The timeliness for an e-petition is also important to consider. The proposal refers to a 90-day period for public petitioning on the Web site. This is certainly in keeping with the general approach followed elsewhere. Obviously, this period can be shorter or longer.
As well, the committee may reflect on what, if any, effect a prorogation or a dissolution might have. One could argue that the process should continue when Parliament is prorogued, but be suspended while Parliament is dissolved. That would be for the simple reason that you would not want to have a parliamentary petition system potentially used for electoral purposes. Also, procedurally speaking, the membership of the House has to be reconstituted.
The proposal at hand indicates that e-petitions be presented in the House of Commons only once a certain threshold of signatures has been reached. The committee may want to reflect on what would happen to e-petitions that do not garner the required number of signatures, or for which there is no member who agrees to present it. Perhaps they could be deemed withdrawn after a certain amount of time.
The procedure for presenting an e-petition in the House could also require consideration. For instance the committee could consider having only the certificate presented along with the text of the petition and the number of signatures rather than the entire list of names. This would also be in continuity with the paperless exercise. We can imagine with 100,000 signatures how many pages that would represent.
Now let us turn our attention to the issue of the authenticity of signatures. The current requirements for a signature and address may or may not suffice for e-petitions. While not offering the highest level of authentication, it appears that the basic e-mail confirmation system alluded to at your last meeting has proven to be a good, cost-effective measure.
During the last meeting as well, members also considered the monitoring of IP or Internet protocol addresses. Simply put, would a safeguard that detects the IP address of petitioners be effective at preventing a single person from submitting numerous signatures? It is to be noted that an IP address is a series of four numbers that identifies initiating devices and various Internet destinations making two-way communication possible. These days it is very common for a single organization to have a router with an IP address that corresponds to a number of computers on a local area network, as is the case at the House of Commons. Therefore, blocking multiple signatories from the same IP address may prevent legitimate signatures on e-petitions from people accessing the Internet from within the same organization, such as a public library or Internet café. That said, we could monitor the IP addresses, for instance, if IP addresses come from outside the country.
In conjunction with determining what information will be required from signatories to an e-petition, the committee will also need to consider in detail the key issues of security and privacy for petitioners. For instance, what level of detail should be displayed on the public website? Some systems display the name and the location of each signatory. For instance, it could be the name of the individual and the province. Others display only the name of the person who initiated the petition and the total number of signatories, so no names of each petitioner.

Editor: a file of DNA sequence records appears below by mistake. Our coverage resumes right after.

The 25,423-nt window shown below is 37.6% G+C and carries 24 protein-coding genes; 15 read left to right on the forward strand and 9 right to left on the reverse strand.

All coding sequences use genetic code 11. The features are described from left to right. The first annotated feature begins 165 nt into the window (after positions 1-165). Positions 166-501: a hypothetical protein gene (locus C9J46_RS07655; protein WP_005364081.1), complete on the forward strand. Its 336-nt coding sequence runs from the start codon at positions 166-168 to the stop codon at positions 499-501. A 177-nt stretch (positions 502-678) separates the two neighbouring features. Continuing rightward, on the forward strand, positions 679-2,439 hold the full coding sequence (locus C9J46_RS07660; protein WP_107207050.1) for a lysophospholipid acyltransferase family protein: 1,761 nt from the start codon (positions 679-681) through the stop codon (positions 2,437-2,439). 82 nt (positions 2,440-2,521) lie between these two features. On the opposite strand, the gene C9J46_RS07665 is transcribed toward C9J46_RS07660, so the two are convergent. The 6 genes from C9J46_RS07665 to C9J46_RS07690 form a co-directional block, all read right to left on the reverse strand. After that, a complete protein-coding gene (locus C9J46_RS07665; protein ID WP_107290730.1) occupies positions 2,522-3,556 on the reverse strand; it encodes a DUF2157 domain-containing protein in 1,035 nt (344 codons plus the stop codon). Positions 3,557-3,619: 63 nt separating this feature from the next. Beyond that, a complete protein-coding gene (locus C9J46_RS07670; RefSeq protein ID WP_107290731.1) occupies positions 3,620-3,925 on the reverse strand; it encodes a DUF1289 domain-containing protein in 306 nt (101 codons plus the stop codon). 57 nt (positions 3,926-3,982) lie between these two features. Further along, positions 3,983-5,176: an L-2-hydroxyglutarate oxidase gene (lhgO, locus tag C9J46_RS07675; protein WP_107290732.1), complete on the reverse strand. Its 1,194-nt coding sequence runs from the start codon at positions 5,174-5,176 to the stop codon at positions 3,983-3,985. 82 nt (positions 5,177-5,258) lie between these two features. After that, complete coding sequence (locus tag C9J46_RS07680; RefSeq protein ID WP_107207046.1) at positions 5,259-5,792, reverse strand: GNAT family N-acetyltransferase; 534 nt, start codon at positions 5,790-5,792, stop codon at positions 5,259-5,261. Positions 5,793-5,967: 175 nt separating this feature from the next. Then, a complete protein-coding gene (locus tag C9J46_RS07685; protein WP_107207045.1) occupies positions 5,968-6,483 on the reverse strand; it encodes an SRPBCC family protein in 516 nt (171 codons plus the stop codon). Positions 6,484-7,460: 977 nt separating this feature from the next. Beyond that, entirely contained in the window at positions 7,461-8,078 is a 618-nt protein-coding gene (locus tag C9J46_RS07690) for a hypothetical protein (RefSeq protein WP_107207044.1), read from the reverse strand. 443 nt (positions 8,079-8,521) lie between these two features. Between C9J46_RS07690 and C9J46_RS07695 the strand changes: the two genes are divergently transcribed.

Also, how long should data regarding petitions and their signatories be stored on the site and in our systems? That is another question that will need to be answered.
Our unique culture and context will surely continue to shape this committee's discussions and decisions. For instance, all information posted on the parliamentary Web site is in both official languages. This should probably hold true for e-petitions.
That said, as is the case for individuals submitting briefs to parliamentary committees, it would be the House administration that could assume responsibility for translating the prayer of e-petitions. That way, they would be available in both official languages.
Finally, I would like to conclude with some information regarding the implementation and costs associated with an e-petition system. As you can imagine, they are highly dependent on the determined features and requirements, such as: the level of workflow complexity related to the initiation of an e-petition; the level of integration with our internal system—and I think you alluded to that at the last meeting; the extent to which we want to develop a mobile-friendly application—for instance, today close to 50% of the people who go on our website do it through a mobile application; the level of assurance of the signatory's identity; and the volume of e-petition participation. As of yesterday morning, before we proceeded with the petitions in the afternoon, during routine proceedings we had 3,797 petitions that were tabled in the House this year. Many more were certified, but close to 4,000 petitions were tabled in the House. We have a very high volume of petitions here at the House of Commons.